The winners of the Steve Reich remix contest were announced earlier today. It’s a lot of music to sort through, but for starters, a hypothesis, and a resulting observation.
Participants in the contest, in the true spirit of online collaboration and open-source music-making, were provided (for free — no pay-to-play here) the raw materials, the stems as they’re called, of the piece “2×5,” a kind of post-rock bit of chamber music newly composed by Reich. They then set to work, beat-battle style, to see who could make something interesting enough out of original to impress the composer himself. (The other judge was Christian Carey, a member of the composition faculty at the Westminster Choir College.)
This is Steve Reich we’re discussing, the minimalist most comfortable with, most at home amid, uniformity and repetition, as well as with the subtle shifts that evidence themselves therein. So, since the audio player of the service that hosted the contest, indabamusic.com, includes waveforms, the question that suggest itself is: How do the waveforms of winners compare and contrast with those of the losers? Or, in this case, not the losers, but the honorable mentions.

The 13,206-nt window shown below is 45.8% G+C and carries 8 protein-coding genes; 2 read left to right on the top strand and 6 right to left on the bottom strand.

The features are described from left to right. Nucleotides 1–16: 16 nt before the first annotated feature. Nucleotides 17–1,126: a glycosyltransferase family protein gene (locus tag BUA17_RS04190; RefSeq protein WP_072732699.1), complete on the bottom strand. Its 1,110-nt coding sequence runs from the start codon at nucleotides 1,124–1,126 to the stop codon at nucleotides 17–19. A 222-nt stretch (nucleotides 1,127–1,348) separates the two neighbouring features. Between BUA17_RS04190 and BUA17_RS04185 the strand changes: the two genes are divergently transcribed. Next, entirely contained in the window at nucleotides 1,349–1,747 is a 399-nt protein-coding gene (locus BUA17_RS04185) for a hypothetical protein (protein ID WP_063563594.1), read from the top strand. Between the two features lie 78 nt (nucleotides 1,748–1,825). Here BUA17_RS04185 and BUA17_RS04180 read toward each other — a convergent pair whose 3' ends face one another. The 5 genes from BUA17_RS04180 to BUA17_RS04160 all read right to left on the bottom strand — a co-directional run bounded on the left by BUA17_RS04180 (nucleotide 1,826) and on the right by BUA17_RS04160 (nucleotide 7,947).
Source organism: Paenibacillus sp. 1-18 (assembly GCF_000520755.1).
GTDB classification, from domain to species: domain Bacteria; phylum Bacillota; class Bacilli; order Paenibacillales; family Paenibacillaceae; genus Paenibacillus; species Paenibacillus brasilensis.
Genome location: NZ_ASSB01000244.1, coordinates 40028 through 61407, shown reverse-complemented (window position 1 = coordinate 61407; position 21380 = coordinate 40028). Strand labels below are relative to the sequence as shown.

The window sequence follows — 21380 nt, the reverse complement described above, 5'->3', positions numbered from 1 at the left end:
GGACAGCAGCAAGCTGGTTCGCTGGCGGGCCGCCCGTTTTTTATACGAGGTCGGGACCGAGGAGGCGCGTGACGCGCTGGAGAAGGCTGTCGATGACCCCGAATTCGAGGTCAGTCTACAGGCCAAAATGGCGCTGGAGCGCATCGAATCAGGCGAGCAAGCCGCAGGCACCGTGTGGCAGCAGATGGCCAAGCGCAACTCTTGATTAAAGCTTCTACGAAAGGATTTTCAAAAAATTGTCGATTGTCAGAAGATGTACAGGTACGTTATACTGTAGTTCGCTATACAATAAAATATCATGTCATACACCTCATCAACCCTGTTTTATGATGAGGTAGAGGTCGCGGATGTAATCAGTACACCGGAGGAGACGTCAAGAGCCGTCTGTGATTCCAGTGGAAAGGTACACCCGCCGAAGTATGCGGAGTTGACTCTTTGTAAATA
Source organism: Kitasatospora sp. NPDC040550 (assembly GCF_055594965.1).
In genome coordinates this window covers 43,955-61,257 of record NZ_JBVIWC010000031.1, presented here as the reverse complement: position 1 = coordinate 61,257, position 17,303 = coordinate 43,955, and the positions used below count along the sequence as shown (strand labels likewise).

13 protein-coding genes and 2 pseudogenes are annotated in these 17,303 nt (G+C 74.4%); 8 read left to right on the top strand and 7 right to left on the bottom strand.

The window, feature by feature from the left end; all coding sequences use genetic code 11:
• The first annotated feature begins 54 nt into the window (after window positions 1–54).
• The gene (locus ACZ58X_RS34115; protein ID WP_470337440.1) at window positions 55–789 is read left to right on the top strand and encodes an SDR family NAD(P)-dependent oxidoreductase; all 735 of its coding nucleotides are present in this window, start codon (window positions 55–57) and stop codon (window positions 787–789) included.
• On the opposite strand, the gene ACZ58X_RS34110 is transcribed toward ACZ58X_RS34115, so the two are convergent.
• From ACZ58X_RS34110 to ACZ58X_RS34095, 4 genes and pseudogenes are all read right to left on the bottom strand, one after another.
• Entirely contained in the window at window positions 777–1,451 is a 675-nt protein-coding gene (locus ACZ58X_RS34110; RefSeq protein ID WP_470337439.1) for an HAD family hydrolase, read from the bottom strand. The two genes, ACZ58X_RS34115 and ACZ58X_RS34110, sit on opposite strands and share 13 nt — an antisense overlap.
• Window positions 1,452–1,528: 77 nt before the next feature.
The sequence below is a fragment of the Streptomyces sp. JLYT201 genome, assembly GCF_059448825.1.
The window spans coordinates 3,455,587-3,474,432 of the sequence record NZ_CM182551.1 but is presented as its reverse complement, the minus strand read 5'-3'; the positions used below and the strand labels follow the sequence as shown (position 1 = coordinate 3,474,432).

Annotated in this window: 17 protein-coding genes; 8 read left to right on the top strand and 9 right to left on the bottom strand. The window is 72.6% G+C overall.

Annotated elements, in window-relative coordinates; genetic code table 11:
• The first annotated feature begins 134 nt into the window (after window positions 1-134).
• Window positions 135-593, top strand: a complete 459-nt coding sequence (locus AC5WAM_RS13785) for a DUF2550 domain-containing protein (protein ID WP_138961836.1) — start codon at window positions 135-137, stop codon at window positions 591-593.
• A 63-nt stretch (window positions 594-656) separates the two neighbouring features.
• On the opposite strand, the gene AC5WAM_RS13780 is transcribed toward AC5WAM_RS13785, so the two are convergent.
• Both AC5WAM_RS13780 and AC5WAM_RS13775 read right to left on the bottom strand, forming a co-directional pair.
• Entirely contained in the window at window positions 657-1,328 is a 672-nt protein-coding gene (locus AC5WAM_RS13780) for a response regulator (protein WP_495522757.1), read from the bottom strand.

These first three waveforms are of the top three placing entries:
And these are the ten honorable mentions:
It seems fair to say that the three that won show considerably less internal variety than do the ones that they bested, at least in the manner this waveform algorithm indicates. Of course, these are just 10 out the numerous ones that were actually submitted, so this is not exactly a scientific investigation. There may be, for all I know, one among them that looks like a solid block.
If you want to give those remixes singled out by Reich himself a listen, here they are, starting with the winner, credited to Dominique Leone:
More on the contest at nonesuch.com.
My interview with Reich, and some of the contributing musicians, on the occasion of his 1999 Reich Remixed album here: “The Public Record.”